Ball Ground mom gets extra week to bring kids home
by Joshua Sharpe
April 13, 2014 04:00 AM | 4043 views | 0 0 comments | 21 21 recommendations | email to a friend | print
Kim Williams gets some empty trash bags while cleaning up her yard in Ball Ground on Wednesday. <br>C.B. Schmelter
Kim Williams gets some empty trash bags while cleaning up her yard in Ball Ground on Wednesday.
C.B. Schmelter
BALL GROUND — After an outpouring of support from people around north Georgia, a Ball Ground widow and mother might have a chance at keeping her kids from going into state custody after all.

Kim Williams said she has been given an extension — until next Friday — by the Georgia Division of Family and Children Services to see if the many volunteers helping are able get her dilapidated trailer on Upper Bethany Road into a more livable condition.

Previously, Williams said DFCS had given her until Thursday to make repairs to the house, or the agency would take Austin, 12, and Ashley, 14, into custody. Austin has Down syndrome and is deaf and mute.

Williams said the support she’s received during the ordeal will change everything for her family.

“It will,” Williams said. “It most definitely has already. It’s something from God above, that’s for sure … I think that, with all the help that I’ve gotten, if I keep looking forward instead of backward, I won’t ever get in this situation again.”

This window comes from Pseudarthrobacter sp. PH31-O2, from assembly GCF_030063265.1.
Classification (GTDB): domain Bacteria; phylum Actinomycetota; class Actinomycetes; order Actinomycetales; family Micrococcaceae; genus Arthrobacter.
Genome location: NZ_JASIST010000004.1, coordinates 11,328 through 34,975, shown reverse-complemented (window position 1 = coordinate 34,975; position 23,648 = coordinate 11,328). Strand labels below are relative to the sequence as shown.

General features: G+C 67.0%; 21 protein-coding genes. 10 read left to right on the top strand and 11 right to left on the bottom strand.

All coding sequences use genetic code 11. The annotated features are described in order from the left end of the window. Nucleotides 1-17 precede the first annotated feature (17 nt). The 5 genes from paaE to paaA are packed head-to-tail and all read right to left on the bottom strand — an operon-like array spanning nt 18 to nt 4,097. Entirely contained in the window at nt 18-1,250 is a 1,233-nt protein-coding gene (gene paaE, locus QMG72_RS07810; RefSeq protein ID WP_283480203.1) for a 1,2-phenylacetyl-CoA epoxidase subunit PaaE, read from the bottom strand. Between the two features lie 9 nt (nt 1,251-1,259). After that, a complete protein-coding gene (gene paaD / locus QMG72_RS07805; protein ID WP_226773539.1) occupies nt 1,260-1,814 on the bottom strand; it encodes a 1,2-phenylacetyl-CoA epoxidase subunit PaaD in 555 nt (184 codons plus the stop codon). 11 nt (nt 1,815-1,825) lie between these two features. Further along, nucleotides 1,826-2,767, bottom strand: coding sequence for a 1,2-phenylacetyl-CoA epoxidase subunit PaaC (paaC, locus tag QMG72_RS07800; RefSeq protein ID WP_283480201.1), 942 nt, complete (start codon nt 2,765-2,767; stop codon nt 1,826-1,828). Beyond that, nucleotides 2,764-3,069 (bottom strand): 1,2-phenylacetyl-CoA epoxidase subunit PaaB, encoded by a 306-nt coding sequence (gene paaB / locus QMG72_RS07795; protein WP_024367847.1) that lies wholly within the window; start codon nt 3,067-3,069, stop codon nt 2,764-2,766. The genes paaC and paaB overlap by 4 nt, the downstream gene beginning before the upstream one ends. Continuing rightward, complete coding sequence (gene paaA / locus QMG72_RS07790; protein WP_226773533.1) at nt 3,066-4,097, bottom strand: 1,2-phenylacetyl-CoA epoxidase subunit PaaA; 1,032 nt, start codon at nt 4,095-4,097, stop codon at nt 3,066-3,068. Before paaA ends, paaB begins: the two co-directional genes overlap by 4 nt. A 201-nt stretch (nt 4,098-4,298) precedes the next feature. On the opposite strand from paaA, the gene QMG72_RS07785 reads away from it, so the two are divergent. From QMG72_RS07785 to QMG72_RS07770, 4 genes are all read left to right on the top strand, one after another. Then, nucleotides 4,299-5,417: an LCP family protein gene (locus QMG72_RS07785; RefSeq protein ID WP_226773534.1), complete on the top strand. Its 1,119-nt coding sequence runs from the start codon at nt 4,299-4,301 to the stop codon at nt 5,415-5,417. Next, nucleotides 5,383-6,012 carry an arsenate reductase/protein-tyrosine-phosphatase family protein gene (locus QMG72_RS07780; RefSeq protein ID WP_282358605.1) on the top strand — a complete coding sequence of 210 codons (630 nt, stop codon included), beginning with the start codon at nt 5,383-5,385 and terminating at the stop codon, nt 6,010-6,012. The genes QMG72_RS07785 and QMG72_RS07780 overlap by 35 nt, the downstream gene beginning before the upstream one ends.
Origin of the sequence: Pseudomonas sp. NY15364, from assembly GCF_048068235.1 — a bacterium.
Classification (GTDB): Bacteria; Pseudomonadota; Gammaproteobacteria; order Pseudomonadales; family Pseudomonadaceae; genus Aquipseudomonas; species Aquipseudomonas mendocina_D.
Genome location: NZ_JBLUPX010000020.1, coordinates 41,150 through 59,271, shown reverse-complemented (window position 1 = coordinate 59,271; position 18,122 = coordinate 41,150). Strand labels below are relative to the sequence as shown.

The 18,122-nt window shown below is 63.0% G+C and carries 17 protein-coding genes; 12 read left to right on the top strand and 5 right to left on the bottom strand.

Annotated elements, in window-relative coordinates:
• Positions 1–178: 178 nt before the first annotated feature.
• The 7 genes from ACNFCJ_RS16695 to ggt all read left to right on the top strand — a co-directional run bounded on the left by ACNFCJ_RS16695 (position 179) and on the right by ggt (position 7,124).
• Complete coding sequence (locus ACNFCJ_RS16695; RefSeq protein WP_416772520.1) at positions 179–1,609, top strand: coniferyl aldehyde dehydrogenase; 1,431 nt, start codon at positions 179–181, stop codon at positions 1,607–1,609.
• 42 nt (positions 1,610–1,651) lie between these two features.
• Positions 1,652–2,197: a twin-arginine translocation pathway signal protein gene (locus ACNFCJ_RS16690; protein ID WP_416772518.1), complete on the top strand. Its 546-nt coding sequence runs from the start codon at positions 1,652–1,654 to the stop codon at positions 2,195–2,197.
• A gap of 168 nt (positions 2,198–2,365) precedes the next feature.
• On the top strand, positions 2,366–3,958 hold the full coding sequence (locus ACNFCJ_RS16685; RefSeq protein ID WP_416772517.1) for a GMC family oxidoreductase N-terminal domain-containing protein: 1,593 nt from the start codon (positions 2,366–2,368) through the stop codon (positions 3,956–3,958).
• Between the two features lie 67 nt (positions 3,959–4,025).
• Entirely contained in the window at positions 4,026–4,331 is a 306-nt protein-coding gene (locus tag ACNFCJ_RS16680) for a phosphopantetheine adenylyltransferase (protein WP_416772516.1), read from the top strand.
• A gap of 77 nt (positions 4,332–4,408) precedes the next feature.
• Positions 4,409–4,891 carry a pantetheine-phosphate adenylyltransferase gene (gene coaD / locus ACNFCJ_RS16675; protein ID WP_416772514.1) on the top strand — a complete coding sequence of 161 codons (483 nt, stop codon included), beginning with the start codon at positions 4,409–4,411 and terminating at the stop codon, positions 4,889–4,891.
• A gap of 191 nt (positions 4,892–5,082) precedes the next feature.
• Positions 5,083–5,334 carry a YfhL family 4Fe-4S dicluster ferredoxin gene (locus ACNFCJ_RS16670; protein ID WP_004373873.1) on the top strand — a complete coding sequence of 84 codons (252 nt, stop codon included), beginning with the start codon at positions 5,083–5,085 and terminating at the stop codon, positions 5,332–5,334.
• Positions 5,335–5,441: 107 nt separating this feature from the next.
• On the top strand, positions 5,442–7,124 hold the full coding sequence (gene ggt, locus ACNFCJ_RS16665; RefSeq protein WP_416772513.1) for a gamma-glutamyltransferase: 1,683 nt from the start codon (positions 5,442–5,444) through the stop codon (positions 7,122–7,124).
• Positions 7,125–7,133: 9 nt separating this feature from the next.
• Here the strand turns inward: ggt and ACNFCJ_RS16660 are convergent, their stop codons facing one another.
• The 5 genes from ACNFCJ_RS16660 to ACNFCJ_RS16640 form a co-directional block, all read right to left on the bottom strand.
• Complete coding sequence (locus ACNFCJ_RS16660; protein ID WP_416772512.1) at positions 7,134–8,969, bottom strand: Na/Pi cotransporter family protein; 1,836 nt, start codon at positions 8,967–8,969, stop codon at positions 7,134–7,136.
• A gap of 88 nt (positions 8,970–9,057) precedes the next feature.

The trailer was in a ramshackle condition, after years of wear and tear and thrifty repairs to the roof, walls and floors. Clutter of all kinds had also collected in the yard, because, Williams said, she couldn’t afford to have it hauled off.

She said she’s been trying her best since 2006, when her husband, the children’s father, died of a heart attack, but low, part-time wages and few opportunities for better employment have made it difficult.

The volunteers started coming to the family’s home last week and continued to grow in number after local and Atlanta media coverage of their efforts started Thursday.

By Friday afternoon, so many people were offering to help and parking had grown so short, there were plans to shuttle volunteers from Clayton Elementary on Saturday.

As the good Samaritans continued to gather, a giant mound of trash the volunteers had made from all the clutter found in the yard was almost all gone, thanks to a donated dumpster. The kids’ rooms were also getting worked on.

Organizations and businesses chipped in as well, according to volunteer Amanda Beckmann, who has been working with Williams’ friend Brandy Godfrey to organize the efforts.

A donation of $3,500 in materials came from the Church of Jesus Christ of Latter-day Saints. Home Depot of Canton gave a deep discount on materials. Dalton Carpet gave carpet. Complete Heating and Air of Atlanta donated a new air conditioner.

A new roof was donated by Cherokee resident Corky Ingalls, Beckmann said.

Williams said she can’t wait for the kids to see the result after the work is done.

“It looks really good,” she said of the progress Friday.

In the meantime, Ashley and Austin have been staying with Williams’ mother in Cumming. Her older son, Scott, has been allowed to stay at the house because he’s 17 and has been helping with the work. While the younger kids are ready to come home, Williams said the trying situation has brought out the best in them.

“They’re doing better than I thought they would,” she said. “They are stepping up to the plate.”

She added with a laugh: “My daughter, she’s helping with my son 100 times more than what I thought she would.”

Anyone wanting to help is asked to email

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